Mitral Valve Organ Culture Provides a Novel Experimental Paradigm
Grande-Allen, K. Jane
Doctor of Philosophy thesis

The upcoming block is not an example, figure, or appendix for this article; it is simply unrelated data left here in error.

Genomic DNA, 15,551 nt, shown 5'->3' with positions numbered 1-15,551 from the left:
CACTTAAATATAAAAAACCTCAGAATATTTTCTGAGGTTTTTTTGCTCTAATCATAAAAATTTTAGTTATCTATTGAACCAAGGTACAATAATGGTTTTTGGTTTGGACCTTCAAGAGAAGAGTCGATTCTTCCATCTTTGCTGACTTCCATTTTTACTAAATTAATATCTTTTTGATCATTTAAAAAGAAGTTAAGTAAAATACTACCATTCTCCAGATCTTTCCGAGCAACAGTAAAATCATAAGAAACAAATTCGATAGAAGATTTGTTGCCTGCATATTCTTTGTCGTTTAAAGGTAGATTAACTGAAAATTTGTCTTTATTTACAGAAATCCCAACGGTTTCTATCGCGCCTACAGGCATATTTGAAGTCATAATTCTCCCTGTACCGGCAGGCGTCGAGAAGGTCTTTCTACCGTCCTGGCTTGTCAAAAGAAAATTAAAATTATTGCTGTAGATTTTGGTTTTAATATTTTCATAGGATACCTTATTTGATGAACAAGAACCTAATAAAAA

Mitral valve diseases and disorders affect tens of thousands of Americans each year, but understanding of the disease processes has yet to be fully developed. The behavior and characteristics of valve cells and tissue are highly dependent on their surrounding environment, including neighboring cells, extracellular matrix composition and 3D structure, mechanical forces, and signaling molecules both in the tissue and the circulation. In order to study native valve behavior and responses, an ex vivo bioreactor system was developed to culture whole mitral valves. The organ culture system simulated a physiologically relevant mechanical environment and provided nutrients and gas exchange. Valves cultured in this dynamic system retained more native cell and tissue characteristics than valves cultured in a static environment. To utilize this novel tool, a study was conducted to determine the effects of Angiotensin II on mitral valves, alone and in combination with the statin drug, Simvastatin.Angiotensin II was found to alter the native valve composition. Simvastatin inhibited some of these alterations, but accentuated others and also affected separate valve characteristics. In conclusion, an organ culture system for mitral valves has been designed, characterized, validated, and effectively put to use in a novel study.